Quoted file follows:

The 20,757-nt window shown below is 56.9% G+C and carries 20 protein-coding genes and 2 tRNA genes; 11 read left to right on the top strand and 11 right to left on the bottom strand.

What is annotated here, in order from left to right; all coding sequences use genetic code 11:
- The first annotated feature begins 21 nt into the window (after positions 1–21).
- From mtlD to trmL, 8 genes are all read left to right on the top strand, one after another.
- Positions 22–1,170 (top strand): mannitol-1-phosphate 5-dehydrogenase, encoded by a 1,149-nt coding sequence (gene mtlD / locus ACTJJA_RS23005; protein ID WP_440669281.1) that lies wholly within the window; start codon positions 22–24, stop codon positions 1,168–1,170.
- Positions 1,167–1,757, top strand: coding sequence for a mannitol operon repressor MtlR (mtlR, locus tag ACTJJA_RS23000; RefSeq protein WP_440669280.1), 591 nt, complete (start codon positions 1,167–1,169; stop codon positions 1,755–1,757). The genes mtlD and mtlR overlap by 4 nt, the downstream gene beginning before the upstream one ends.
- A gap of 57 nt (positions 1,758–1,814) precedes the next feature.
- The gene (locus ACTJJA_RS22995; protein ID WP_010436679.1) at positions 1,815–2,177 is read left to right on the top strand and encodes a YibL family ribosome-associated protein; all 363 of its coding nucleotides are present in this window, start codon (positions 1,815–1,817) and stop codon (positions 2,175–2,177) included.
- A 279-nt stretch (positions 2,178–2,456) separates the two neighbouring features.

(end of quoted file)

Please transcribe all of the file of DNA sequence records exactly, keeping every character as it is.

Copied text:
The 20,757-nt window shown below is 56.9% G+C and carries 20 protein-coding genes and 2 tRNA genes; 11 read left to right on the top strand and 11 right to left on the bottom strand.

What is annotated here, in order from left to right; all coding sequences use genetic code 11:
- The first annotated feature begins 21 nt into the window (after positions 1–21).
- From mtlD to trmL, 8 genes are all read left to right on the top strand, one after another.
- Positions 22–1,170 (top strand): mannitol-1-phosphate 5-dehydrogenase, encoded by a 1,149-nt coding sequence (gene mtlD / locus ACTJJA_RS23005; protein ID WP_440669281.1) that lies wholly within the window; start codon positions 22–24, stop codon positions 1,168–1,170.
- Positions 1,167–1,757, top strand: coding sequence for a mannitol operon repressor MtlR (mtlR, locus tag ACTJJA_RS23000; RefSeq protein WP_440669280.1), 591 nt, complete (start codon positions 1,167–1,169; stop codon positions 1,755–1,757). The genes mtlD and mtlR overlap by 4 nt, the downstream gene beginning before the upstream one ends.
- A gap of 57 nt (positions 1,758–1,814) precedes the next feature.
- The gene (locus ACTJJA_RS22995; protein ID WP_010436679.1) at positions 1,815–2,177 is read left to right on the top strand and encodes a YibL family ribosome-associated protein; all 363 of its coding nucleotides are present in this window, start codon (positions 1,815–1,817) and stop codon (positions 2,175–2,177) included.
- A 279-nt stretch (positions 2,178–2,456) separates the two neighbouring features.